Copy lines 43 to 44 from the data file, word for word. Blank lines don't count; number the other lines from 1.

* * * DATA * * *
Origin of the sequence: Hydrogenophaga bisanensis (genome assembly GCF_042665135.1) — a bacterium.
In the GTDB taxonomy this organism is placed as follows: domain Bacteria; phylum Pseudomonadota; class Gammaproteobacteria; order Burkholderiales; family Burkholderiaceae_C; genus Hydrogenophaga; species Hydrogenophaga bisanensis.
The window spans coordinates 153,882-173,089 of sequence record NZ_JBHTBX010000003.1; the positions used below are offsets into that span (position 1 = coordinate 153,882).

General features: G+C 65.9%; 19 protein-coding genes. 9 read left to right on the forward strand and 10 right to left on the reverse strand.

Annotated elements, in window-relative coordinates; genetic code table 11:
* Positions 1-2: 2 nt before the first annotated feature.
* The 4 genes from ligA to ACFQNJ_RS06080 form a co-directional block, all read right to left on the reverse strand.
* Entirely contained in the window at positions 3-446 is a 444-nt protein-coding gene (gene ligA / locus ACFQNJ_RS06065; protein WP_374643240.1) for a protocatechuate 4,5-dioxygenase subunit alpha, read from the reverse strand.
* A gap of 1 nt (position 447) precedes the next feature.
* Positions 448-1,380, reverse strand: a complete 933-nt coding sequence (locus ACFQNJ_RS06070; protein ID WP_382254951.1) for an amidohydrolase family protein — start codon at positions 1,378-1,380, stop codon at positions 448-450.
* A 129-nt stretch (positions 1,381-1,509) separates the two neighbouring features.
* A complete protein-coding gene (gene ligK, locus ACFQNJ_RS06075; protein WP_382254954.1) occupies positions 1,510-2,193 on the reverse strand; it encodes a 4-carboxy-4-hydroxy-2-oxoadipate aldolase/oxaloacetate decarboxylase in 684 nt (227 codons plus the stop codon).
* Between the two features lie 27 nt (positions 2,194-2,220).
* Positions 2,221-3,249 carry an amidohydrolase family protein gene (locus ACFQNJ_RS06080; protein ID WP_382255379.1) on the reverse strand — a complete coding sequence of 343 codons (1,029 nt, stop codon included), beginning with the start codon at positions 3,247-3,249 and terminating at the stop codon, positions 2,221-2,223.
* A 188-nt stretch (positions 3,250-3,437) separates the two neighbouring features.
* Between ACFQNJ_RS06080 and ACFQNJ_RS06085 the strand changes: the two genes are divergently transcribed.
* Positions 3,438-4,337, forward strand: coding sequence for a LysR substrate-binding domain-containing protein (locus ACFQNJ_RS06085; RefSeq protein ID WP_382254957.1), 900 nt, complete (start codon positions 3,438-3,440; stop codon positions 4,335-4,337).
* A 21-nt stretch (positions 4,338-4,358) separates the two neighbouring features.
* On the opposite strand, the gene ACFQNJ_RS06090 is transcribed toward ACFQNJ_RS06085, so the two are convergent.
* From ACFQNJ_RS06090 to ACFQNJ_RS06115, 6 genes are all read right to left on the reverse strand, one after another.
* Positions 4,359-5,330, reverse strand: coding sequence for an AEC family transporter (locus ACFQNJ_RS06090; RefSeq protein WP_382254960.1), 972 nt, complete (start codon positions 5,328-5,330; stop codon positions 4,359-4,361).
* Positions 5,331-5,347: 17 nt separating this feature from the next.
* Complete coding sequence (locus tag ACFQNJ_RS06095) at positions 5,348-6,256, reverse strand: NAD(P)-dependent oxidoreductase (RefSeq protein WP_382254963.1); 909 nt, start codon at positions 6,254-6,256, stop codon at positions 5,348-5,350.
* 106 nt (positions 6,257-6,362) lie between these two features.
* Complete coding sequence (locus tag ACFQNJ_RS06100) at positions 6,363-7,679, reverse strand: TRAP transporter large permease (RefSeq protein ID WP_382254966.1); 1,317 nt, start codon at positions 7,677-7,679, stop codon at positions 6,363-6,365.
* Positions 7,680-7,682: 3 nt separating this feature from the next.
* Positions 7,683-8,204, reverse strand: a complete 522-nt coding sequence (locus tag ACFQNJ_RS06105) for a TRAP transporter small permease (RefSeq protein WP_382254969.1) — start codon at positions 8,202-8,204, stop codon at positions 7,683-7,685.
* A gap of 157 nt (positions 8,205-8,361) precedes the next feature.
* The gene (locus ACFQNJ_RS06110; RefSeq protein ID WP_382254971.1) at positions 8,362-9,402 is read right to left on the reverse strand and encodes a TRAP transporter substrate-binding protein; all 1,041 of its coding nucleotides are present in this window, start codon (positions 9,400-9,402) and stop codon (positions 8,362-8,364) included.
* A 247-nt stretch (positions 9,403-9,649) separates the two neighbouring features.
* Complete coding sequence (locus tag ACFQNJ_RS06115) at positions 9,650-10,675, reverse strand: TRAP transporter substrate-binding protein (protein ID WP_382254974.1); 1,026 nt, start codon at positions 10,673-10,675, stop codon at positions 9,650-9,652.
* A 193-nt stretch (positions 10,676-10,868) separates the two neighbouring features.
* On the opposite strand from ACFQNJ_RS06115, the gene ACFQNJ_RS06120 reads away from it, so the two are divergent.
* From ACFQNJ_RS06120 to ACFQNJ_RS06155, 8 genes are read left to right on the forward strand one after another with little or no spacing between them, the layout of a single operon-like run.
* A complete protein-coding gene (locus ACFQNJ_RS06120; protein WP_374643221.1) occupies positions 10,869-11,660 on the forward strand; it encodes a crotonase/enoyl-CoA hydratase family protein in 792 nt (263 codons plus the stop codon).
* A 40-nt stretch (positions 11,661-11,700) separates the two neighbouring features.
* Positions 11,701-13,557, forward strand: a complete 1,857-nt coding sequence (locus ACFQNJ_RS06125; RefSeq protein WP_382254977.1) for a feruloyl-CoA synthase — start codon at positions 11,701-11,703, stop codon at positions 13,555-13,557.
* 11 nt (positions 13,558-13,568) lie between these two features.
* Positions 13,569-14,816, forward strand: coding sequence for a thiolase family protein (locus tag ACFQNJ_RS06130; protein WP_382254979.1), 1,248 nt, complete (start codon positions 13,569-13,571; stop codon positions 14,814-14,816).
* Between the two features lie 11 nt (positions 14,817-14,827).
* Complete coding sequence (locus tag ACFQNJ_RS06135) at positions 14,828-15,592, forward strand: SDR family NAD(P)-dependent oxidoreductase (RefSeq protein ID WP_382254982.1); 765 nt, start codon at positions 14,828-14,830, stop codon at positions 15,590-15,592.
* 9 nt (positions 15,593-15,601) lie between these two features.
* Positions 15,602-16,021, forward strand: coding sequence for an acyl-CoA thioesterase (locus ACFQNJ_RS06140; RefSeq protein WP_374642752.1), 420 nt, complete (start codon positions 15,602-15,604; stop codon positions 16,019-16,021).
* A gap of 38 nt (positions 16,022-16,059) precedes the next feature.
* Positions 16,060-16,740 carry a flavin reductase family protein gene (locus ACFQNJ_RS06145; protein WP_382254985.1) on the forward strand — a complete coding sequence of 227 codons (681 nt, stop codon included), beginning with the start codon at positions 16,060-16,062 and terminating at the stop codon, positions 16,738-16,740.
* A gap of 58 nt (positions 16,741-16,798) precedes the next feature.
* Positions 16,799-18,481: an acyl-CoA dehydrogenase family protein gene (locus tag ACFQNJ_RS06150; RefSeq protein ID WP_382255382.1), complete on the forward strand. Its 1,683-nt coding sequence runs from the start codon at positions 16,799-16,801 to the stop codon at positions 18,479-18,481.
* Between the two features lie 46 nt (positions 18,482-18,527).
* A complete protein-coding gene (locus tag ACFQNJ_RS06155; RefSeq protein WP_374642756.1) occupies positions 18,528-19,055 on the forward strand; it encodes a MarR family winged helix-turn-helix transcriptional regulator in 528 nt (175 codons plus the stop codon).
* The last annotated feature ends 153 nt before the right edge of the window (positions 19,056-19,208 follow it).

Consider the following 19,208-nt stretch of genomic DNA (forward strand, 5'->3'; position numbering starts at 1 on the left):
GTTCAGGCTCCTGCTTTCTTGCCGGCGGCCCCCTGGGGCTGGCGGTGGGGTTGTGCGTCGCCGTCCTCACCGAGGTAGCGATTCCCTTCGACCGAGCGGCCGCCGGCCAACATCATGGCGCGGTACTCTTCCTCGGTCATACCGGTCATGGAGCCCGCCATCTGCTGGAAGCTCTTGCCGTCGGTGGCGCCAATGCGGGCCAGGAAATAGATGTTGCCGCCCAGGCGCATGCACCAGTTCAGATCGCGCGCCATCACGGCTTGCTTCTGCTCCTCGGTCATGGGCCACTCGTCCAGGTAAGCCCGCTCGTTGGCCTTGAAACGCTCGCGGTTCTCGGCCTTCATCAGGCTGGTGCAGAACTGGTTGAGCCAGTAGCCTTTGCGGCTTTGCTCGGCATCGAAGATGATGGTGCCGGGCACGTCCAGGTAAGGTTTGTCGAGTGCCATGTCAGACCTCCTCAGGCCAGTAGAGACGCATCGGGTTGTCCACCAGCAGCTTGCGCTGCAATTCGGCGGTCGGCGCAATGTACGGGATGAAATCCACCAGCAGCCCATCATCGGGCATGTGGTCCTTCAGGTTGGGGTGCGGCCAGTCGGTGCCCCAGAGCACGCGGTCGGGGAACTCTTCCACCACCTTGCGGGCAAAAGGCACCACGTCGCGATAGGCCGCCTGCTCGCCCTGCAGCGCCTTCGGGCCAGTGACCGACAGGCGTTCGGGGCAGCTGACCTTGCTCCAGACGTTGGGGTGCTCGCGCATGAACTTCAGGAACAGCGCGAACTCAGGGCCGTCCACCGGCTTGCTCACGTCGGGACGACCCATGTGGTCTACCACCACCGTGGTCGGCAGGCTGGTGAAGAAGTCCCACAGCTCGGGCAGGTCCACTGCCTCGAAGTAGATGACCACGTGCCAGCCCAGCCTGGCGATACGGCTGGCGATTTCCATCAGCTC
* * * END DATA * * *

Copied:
* Positions 15,602-16,021, forward strand: coding sequence for an acyl-CoA thioesterase (locus ACFQNJ_RS06140; RefSeq protein WP_374642752.1), 420 nt, complete (start codon positions 15,602-15,604; stop codon positions 16,019-16,021).
* A gap of 38 nt (positions 16,022-16,059) precedes the next feature.